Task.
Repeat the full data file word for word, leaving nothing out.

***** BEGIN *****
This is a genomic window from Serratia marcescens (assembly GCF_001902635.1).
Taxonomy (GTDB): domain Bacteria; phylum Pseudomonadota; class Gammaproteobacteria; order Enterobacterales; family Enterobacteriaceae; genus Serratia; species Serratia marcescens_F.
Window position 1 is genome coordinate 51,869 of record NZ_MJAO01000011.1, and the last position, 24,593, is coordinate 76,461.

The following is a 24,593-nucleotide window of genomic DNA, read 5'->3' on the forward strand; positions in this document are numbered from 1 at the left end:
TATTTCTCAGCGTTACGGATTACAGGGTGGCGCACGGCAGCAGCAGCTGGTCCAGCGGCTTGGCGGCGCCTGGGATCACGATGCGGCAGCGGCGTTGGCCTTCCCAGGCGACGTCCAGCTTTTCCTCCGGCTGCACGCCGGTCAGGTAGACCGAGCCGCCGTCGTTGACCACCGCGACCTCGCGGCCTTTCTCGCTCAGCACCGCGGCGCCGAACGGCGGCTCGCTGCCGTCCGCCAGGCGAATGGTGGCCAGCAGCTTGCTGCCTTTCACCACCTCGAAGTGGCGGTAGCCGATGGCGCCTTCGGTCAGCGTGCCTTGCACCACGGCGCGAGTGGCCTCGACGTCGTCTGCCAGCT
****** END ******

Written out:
This is a genomic window from Serratia marcescens (assembly GCF_001902635.1).
Taxonomy (GTDB): domain Bacteria; phylum Pseudomonadota; class Gammaproteobacteria; order Enterobacterales; family Enterobacteriaceae; genus Serratia; species Serratia marcescens_F.
Window position 1 is genome coordinate 51,869 of record NZ_MJAO01000011.1, and the last position, 24,593, is coordinate 76,461.

The following is a 24,593-nucleotide window of genomic DNA, read 5'->3' on the forward strand; positions in this document are numbered from 1 at the left end:
TATTTCTCAGCGTTACGGATTACAGGGTGGCGCACGGCAGCAGCAGCTGGTCCAGCGGCTTGGCGGCGCCTGGGATCACGATGCGGCAGCGGCGTTGGCCTTCCCAGGCGACGTCCAGCTTTTCCTCCGGCTGCACGCCGGTCAGGTAGACCGAGCCGCCGTCGTTGACCACCGCGACCTCGCGGCCTTTCTCGCTCAGCACCGCGGCGCCGAACGGCGGCTCGCTGCCGTCCGCCAGGCGAATGGTGGCCAGCAGCTTGCTGCCTTTCACCACCTCGAAGTGGCGGTAGCCGATGGCGCCTTCGGTCAGCGTGCCTTGCACCACGGCGCGAGTGGCCTCGACGTCGTCTGCCAGCT